Keywords: FNA, hail, histopathology, thyroid.

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91 Application of Gamma Frailty Model in Survival of Liver Cirrhosis Patients

Authors: Elnaz Saeedi, Jamileh Abolaghasemi, Mohsen Nasiri Tousi, Saeedeh Khosravi

Abstract:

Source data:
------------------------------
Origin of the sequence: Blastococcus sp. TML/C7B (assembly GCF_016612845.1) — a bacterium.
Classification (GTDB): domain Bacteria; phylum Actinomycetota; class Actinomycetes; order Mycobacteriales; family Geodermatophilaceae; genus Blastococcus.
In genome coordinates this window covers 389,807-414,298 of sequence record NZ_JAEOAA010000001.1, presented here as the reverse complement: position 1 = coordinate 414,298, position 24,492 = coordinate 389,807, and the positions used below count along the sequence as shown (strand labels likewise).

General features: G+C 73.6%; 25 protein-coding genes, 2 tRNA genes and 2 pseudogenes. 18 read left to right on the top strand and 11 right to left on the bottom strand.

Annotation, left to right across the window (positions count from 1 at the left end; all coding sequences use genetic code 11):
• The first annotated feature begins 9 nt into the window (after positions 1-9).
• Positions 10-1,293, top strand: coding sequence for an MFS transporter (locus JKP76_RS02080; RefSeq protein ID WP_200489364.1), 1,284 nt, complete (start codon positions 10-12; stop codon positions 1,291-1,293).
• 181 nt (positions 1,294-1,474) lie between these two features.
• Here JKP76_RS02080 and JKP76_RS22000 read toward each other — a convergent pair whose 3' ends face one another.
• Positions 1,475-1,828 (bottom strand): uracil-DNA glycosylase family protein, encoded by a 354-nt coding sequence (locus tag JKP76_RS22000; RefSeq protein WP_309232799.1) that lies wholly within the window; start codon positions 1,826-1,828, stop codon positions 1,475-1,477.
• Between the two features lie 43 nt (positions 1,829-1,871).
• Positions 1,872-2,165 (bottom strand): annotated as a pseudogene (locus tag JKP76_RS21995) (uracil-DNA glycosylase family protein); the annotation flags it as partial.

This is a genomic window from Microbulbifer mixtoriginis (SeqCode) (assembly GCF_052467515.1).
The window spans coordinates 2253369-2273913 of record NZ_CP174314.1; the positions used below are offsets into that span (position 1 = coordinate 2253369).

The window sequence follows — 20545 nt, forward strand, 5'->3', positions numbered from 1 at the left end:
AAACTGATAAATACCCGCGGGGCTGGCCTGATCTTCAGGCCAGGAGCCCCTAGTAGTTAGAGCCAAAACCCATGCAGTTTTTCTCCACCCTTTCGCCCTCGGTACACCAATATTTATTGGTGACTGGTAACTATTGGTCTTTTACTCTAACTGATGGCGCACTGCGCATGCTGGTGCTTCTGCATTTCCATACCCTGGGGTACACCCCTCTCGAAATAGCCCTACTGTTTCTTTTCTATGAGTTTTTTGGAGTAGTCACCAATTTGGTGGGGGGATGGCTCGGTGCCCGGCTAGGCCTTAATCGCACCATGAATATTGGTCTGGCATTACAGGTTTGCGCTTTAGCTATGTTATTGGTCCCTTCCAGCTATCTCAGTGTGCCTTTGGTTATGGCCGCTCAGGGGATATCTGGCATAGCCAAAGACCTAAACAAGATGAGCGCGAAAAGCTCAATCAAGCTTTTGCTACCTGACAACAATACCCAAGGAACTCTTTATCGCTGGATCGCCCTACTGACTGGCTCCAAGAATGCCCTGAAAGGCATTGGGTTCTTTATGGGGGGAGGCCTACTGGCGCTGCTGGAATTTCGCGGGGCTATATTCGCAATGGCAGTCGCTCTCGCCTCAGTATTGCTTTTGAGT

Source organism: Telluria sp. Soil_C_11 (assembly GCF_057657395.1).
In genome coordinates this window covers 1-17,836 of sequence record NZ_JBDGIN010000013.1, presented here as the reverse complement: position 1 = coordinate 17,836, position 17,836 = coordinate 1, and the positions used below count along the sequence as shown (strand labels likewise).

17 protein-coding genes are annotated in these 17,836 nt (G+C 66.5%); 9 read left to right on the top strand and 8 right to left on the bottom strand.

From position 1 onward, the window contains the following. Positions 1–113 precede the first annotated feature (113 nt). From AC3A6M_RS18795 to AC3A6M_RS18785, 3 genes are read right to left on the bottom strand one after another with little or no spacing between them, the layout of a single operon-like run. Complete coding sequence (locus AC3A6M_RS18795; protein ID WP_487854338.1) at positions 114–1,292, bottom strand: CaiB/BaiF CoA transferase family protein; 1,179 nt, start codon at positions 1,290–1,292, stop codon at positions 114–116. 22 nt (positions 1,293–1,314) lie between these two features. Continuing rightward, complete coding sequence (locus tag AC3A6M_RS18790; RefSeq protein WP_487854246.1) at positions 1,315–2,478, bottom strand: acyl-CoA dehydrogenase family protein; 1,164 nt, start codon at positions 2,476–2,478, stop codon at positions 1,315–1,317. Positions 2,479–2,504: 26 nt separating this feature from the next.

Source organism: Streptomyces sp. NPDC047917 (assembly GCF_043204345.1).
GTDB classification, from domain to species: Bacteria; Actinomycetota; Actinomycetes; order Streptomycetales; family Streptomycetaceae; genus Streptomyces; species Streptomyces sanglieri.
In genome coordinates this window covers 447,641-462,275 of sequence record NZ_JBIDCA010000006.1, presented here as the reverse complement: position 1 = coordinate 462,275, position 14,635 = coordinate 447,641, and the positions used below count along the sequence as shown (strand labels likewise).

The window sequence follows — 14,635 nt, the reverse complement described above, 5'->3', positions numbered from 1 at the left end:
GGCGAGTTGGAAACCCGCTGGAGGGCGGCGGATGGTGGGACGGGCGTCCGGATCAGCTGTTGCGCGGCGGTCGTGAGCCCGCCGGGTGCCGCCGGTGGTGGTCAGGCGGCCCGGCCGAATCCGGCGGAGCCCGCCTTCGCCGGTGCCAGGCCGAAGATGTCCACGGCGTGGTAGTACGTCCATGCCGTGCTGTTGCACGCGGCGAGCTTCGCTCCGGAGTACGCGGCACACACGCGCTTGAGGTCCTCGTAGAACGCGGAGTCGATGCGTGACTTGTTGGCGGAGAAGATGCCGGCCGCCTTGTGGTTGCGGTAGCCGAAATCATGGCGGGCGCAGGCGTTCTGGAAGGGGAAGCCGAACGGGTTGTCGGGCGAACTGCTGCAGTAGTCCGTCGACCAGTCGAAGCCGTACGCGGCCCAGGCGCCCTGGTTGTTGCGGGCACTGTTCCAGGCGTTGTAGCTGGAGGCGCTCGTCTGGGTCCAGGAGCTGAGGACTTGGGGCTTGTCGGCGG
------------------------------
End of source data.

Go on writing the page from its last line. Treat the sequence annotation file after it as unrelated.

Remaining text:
Goals and Objectives: A typical analysis of survival data involves the modeling of time-to-event data, such as the time till death. A frailty model is a random effect model for time-to-event data, where the random effect has a multiplicative influence on the baseline hazard function. This article aims to investigate the use of gamma frailty model with concomitant variable in order to individualize the prognostic factors that influence the liver cirrhosis patients’ survival times. Methods: During the one-year study period (May 2008-May 2009), data have been used from the recorded information of patients with liver cirrhosis who were scheduled for liver transplantation and were followed up for at least seven years in Imam Khomeini Hospital in Iran. In order to determine the effective factors for cirrhotic patients’ survival in the presence of latent variables, the gamma frailty distribution has been applied. In this article, it was considering the parametric model, such as Exponential and Weibull distributions for survival time. Data analysis is performed using R software, and the error level of 0.05 was considered for all tests. Results: 305 patients with liver cirrhosis including 180 (59%) men and 125 (41%) women were studied. The age average of patients was 39.8 years. At the end of the study, 82 (26%) patients died, among them 48 (58%) were men and 34 (42%) women. The main cause of liver cirrhosis was found hepatitis 'B' with 23%, followed by cryptogenic with 22.6% were identified as the second factor. Generally, 7-year’s survival was 28.44 months, for dead patients and for censoring was 19.33 and 31.79 months, respectively. Using multi-parametric survival models of progressive and regressive, Exponential and Weibull models with regard to the gamma frailty distribution were fitted to the cirrhosis data. In both models, factors including, age, bilirubin serum, albumin serum, and encephalopathy had a significant effect on survival time of cirrhotic patients. Conclusion: To investigate the effective factors for the time of patients’ death with liver cirrhosis in the presence of latent variables, gamma frailty model with parametric distributions seems desirable.